South Africa urges Madagascar crisis talks
JOHANNESBURG (Reuters) - Southern African leaders will speed up their efforts to help restore political order in Madagascar after internationally mediated talks on the island collapsed.
Southern African Development Community Executive Secretary Tomaz Salomao said on Sunday the group had appointed former Mozambican president Joaquim Chissano to lead the dialogue, involving the SADC, the African Union, the United Nations, the International Organization of the Francophonie (IOF) and all the Malagasy political actors.
Southern African leaders suspended Madagascar from the SADC in March, saying they would not recognize Andry Rajoelina, who took power in a move condemned as a coup by the international community.
Rajoelina, 35, came to power in March when President Marc Ravalomanana stepped aside after pressure from the opposition and army chiefs.
Ravalomanana, who fled to southern Africa and was present at the summit venue, insists he remains the legitimate leader of the Indian Ocean island and has rejected sharing power with Rajoelina.
The African economic bloc COMESA said earlier this month a military intervention to restore constitutional order on the island could be an option but SADC said it would insist on a peaceful solution to the situation.
"The route we are trying to pursue is to get everyone to talk and then finally come to a conclusion...let's keep a peace process ... we are using other strategies to move faster," Swaziland's King Mswati III said.
SADC chairman, South African President Jacob Zuma, said on Saturday the grouping was hopeful of a resolution to political turmoil, which has wrought havoc on the island's $390-million-a-year tourism sector and unnerved foreign companies investing in its booming oil and mineral sectors.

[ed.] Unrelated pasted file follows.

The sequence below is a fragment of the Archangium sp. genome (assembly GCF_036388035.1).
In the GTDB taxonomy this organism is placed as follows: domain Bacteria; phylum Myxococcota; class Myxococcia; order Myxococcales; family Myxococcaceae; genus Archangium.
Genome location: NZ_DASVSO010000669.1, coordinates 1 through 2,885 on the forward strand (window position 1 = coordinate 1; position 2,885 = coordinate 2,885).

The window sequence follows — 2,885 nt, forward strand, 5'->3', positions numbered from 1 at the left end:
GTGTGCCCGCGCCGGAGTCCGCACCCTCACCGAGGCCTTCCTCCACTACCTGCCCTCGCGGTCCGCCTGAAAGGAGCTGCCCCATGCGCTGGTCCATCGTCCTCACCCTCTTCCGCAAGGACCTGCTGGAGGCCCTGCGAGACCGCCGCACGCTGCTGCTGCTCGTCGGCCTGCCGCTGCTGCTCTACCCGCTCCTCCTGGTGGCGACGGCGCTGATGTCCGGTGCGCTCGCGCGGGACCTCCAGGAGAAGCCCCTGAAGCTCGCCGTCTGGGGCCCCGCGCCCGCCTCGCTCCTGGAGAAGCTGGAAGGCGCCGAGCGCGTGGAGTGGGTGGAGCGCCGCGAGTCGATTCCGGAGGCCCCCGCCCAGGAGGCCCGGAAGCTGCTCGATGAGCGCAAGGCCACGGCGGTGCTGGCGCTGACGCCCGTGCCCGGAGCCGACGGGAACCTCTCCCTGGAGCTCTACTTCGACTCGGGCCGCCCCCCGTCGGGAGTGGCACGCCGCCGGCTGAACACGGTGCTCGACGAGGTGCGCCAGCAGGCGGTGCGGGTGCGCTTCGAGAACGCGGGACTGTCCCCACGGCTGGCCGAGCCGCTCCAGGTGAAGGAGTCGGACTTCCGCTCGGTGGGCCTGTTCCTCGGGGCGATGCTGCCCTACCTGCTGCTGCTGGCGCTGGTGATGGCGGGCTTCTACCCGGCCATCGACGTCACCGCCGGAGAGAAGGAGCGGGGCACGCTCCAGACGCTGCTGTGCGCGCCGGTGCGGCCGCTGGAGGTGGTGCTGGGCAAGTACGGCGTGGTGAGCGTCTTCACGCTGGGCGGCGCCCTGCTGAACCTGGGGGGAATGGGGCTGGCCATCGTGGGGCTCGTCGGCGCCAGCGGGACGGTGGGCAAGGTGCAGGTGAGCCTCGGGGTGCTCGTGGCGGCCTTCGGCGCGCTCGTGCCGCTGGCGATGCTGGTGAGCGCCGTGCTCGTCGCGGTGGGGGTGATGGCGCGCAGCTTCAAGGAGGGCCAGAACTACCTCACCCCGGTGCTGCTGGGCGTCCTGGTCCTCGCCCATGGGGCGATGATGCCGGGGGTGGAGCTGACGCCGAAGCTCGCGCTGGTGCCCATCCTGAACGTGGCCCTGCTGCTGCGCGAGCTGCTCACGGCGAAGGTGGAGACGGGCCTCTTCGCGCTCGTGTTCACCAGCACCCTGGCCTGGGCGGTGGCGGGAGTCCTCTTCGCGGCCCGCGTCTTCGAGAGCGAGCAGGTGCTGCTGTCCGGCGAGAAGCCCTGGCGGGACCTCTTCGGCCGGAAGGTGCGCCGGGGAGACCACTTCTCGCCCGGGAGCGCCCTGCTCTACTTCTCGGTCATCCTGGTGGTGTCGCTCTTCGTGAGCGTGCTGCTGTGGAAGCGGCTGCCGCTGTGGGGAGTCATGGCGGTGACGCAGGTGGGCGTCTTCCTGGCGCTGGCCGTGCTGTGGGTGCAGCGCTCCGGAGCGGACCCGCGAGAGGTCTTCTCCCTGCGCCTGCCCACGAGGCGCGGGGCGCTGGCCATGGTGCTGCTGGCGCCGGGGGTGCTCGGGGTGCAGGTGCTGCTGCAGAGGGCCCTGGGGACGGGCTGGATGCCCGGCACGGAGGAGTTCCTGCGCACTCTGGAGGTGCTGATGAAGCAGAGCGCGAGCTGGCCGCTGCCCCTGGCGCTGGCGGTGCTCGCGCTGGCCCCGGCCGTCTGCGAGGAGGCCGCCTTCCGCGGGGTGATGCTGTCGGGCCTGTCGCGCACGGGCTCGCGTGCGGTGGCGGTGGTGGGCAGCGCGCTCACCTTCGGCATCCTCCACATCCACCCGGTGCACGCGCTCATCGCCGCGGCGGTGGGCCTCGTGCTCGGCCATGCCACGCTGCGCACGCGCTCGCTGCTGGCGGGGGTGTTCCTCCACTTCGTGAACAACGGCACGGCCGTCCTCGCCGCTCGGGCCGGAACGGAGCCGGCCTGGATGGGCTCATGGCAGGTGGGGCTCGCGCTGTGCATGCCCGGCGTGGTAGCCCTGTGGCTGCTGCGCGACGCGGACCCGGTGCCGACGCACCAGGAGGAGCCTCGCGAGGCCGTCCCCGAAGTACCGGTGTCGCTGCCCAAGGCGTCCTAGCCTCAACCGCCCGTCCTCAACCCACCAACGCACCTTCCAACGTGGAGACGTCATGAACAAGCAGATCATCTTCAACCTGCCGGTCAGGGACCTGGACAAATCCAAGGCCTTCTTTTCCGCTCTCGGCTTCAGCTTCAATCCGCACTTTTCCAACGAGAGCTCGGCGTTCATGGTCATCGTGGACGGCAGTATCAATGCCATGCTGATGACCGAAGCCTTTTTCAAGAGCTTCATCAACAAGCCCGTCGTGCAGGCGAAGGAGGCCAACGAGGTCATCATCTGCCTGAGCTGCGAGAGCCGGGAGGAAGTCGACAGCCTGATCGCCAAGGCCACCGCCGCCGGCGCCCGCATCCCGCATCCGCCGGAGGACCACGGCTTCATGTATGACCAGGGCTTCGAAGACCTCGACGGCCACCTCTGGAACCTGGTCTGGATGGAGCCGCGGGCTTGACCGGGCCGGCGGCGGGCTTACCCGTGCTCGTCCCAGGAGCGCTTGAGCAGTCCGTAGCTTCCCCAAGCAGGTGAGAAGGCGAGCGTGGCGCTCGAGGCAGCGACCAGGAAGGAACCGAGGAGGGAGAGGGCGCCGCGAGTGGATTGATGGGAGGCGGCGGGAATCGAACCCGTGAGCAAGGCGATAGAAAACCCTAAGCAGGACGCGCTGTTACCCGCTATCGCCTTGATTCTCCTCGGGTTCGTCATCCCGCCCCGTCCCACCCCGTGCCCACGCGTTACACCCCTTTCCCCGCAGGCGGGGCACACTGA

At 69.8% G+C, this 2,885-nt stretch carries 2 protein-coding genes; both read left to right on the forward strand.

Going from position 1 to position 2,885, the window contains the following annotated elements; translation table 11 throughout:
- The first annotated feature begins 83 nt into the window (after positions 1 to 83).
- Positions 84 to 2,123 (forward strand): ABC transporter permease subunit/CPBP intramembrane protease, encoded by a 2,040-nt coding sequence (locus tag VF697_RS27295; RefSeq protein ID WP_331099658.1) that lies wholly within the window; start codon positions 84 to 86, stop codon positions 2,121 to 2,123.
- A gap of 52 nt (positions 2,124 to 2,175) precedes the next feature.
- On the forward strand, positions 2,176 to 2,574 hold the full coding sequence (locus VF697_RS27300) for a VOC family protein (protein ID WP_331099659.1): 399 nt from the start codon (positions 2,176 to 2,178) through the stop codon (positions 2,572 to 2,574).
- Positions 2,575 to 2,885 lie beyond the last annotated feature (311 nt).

"We believe that peace will be achieved if all parties to the conflict are committed to the process," Zuma said.
SADC mediators reported back during the course of the meeting after the African Union and United Nations suspended talks indefinitely citing a lack of political will.
"The summit expressed serious concern on the deteriorating political situation in Madagascar mainly characterized by exacerbating hostility among the different political groups," Salomao said, citing the final communique.
U.N. mediator Tiebile Drame said the summit had managed to bring the process a step forward.
Zimbabwean President Robert Mugabe also attended the event, but the question of Zimbabwe did not feature on the agenda.
"Zimbabwe is on the right track and things are moving in the right direction," King Mswati III said.